A masterclass in the art of sandwich
By Adam Sockel
On St. Clair Ave., you'll find a sandwich shop offering up classic corned beef Reubens stacked to impossible heights. Slyman's has been open since the 1964, and to call this "hole in the wall" diner a restaurant is selling it short. Slyman's is not just a place to get an incredible sandwich. It's an institution.
When the original owner, a proud Lebanese immigrant, was asked why he makes the sandwiches so big, his response was always the same: "To thank America for my freedom." This heartfelt response will feel even more special once you've tried their sandwiches and realize that it's us who should be thanking him for founding this Cleveland staple.
A crowd pleaser
As you enter Slyman's, you'll find a warm, welcoming atmosphere stuffed to the brim with factory workers, police officers and white collar business professionals alike sharing tables and enjoying hundreds of pounds of freshly made sandwiches each day.
The space is small but the staff do a great job of keeping people moving, making it perfect for grabbing a quick lunch. And it's not just us common folk who love Slyman's: They count among their clientele the former President George W. Bush, Food Network star Rachel Ray and, of course, LeBron James.
Slyman's has a full menu of options ranging from brisket, roast beef and burgers to turkey and even tuna fish. But the showstopper is the corned beef. Get it on a Rueben, grilled or plain, but no matter how you get it, be sure to bring your appetite.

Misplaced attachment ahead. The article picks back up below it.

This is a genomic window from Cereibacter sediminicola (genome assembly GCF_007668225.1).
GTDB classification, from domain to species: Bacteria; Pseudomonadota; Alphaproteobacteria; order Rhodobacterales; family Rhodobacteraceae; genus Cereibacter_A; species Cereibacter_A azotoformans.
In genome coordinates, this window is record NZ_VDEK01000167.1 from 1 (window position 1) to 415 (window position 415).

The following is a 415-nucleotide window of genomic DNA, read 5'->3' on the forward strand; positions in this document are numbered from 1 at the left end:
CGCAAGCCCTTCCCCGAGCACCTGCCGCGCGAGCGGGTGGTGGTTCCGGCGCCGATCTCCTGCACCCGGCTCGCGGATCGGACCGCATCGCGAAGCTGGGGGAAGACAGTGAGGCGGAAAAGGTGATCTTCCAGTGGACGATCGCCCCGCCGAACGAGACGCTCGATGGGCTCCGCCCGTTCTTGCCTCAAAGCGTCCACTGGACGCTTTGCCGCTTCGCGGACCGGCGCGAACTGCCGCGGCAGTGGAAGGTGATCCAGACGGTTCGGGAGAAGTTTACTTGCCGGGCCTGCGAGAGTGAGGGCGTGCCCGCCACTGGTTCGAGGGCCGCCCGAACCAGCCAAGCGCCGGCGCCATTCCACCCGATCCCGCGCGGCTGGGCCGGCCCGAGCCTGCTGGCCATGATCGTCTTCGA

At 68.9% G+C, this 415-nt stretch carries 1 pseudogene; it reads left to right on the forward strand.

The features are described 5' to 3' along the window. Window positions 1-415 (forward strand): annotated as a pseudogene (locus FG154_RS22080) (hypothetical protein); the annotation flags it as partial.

How good is this sandwich? Well, Esquire and Thrillist, among others, have rated it as one of the best sandwiches in the country. They're not wrong.
The operations at this family-owned deli start early in the morning. Doors open at 6 a.m. for breakfast, but the day begins at 3 a.m. when the corned beef and brisket go through the cooking process.
The line out the door will last all day, peaking during the lunch rush. But at Slyman's, you won't find a pushy staff who hound you to get your food and get out. Rather, you'll get a true Cleveland experience. They'll welcome you with smiles and invite you into the warm atmosphere of the 50ish-year-old diner.
Don't wait too long to give them a try, though. Slyman's closes at 2 p.m., so be sure to stop by for lunch.